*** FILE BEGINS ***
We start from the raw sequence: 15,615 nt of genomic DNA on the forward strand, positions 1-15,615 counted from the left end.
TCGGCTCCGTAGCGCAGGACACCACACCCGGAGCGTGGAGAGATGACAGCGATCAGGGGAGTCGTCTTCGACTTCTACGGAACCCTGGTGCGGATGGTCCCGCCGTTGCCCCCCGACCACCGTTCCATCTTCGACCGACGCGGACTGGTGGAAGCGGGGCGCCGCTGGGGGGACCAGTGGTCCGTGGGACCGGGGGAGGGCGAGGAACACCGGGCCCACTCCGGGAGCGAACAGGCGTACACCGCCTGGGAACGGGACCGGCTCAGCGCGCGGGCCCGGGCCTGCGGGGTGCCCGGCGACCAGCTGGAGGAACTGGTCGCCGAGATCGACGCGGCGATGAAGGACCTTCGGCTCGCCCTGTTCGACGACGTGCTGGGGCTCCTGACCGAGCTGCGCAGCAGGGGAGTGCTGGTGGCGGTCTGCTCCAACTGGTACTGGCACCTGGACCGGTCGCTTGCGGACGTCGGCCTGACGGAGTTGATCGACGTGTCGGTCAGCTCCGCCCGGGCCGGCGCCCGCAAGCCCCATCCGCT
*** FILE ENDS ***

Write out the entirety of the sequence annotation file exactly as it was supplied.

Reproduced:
We start from the raw sequence: 15,615 nt of genomic DNA on the forward strand, positions 1-15,615 counted from the left end.
TCGGCTCCGTAGCGCAGGACACCACACCCGGAGCGTGGAGAGATGACAGCGATCAGGGGAGTCGTCTTCGACTTCTACGGAACCCTGGTGCGGATGGTCCCGCCGTTGCCCCCCGACCACCGTTCCATCTTCGACCGACGCGGACTGGTGGAAGCGGGGCGCCGCTGGGGGGACCAGTGGTCCGTGGGACCGGGGGAGGGCGAGGAACACCGGGCCCACTCCGGGAGCGAACAGGCGTACACCGCCTGGGAACGGGACCGGCTCAGCGCGCGGGCCCGGGCCTGCGGGGTGCCCGGCGACCAGCTGGAGGAACTGGTCGCCGAGATCGACGCGGCGATGAAGGACCTTCGGCTCGCCCTGTTCGACGACGTGCTGGGGCTCCTGACCGAGCTGCGCAGCAGGGGAGTGCTGGTGGCGGTCTGCTCCAACTGGTACTGGCACCTGGACCGGTCGCTTGCGGACGTCGGCCTGACGGAGTTGATCGACGTGTCGGTCAGCTCCGCCCGGGCCGGCGCCCGCAAGCCCCATCCGCT